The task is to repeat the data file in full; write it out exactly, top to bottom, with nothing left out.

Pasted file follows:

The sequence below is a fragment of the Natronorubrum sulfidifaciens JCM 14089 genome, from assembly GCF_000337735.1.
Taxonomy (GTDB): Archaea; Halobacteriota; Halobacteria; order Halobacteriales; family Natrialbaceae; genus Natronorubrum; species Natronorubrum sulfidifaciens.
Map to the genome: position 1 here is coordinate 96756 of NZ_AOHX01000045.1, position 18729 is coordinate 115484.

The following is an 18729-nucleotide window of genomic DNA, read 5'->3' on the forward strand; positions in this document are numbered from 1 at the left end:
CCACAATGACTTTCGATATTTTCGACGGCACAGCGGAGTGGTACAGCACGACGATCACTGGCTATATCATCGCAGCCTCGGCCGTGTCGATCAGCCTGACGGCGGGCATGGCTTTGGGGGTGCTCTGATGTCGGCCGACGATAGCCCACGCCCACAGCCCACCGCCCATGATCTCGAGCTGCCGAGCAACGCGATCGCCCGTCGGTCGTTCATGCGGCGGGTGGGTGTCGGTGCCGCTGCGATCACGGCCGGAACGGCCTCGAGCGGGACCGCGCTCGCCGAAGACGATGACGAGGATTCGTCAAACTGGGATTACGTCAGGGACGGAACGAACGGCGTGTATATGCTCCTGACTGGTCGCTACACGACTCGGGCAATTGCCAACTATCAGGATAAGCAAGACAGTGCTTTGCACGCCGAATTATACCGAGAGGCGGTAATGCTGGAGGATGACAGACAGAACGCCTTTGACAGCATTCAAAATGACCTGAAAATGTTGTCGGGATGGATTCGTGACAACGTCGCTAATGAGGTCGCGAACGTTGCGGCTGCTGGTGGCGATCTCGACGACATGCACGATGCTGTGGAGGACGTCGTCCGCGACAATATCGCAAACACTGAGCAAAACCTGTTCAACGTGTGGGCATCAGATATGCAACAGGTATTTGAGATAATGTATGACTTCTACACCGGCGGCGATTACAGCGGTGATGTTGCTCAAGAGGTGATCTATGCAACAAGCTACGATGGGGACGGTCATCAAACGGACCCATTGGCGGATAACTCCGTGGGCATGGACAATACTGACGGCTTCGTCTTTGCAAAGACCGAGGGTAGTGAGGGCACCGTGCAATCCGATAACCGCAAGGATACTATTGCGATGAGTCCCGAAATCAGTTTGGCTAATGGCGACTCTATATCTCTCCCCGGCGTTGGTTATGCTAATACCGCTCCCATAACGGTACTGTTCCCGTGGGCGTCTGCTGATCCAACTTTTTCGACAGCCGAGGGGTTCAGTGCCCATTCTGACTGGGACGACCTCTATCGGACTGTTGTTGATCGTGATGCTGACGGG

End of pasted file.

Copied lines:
The sequence below is a fragment of the Natronorubrum sulfidifaciens JCM 14089 genome, from assembly GCF_000337735.1.
Taxonomy (GTDB): Archaea; Halobacteriota; Halobacteria; order Halobacteriales; family Natrialbaceae; genus Natronorubrum; species Natronorubrum sulfidifaciens.
Map to the genome: position 1 here is coordinate 96756 of NZ_AOHX01000045.1, position 18729 is coordinate 115484.

The following is an 18729-nucleotide window of genomic DNA, read 5'->3' on the forward strand; positions in this document are numbered from 1 at the left end:
CCACAATGACTTTCGATATTTTCGACGGCACAGCGGAGTGGTACAGCACGACGATCACTGGCTATATCATCGCAGCCTCGGCCGTGTCGATCAGCCTGACGGCGGGCATGGCTTTGGGGGTGCTCTGATGTCGGCCGACGATAGCCCACGCCCACAGCCCACCGCCCATGATCTCGAGCTGCCGAGCAACGCGATCGCCCGTCGGTCGTTCATGCGGCGGGTGGGTGTCGGTGCCGCTGCGATCACGGCCGGAACGGCCTCGAGCGGGACCGCGCTCGCCGAAGACGATGACGAGGATTCGTCAAACTGGGATTACGTCAGGGACGGAACGAACGGCGTGTATATGCTCCTGACTGGTCGCTACACGACTCGGGCAATTGCCAACTATCAGGATAAGCAAGACAGTGCTTTGCACGCCGAATTATACCGAGAGGCGGTAATGCTGGAGGATGACAGACAGAACGCCTTTGACAGCATTCAAAATGACCTGAAAATGTTGTCGGGATGGATTCGTGACAACGTCGCTAATGAGGTCGCGAACGTTGCGGCTGCTGGTGGCGATCTCGACGACATGCACGATGCTGTGGAGGACGTCGTCCGCGACAATATCGCAAACACTGAGCAAAACCTGTTCAACGTGTGGGCATCAGATATGCAACAGGTATTTGAGATAATGTATGACTTCTACACCGGCGGCGATTACAGCGGTGATGTTGCTCAAGAGGTGATCTATGCAACAAGCTACGATGGGGACGGTCATCAAACGGACCCATTGGCGGATAACTCCGTGGGCATGGACAATACTGACGGCTTCGTCTTTGCAAAGACCGAGGGTAGTGAGGGCACCGTGCAATCCGATAACCGCAAGGATACTATTGCGATGAGTCCCGAAATCAGTTTGGCTAATGGCGACTCTATATCTCTCCCCGGCGTTGGTTATGCTAATACCGCTCCCATAACGGTACTGTTCCCGTGGGCGTCTGCTGATCCAACTTTTTCGACAGCCGAGGGGTTCAGTGCCCATTCTGACTGGGACGACCTCTATCGGACTGTTGTTGATCGTGATGCTGACGGG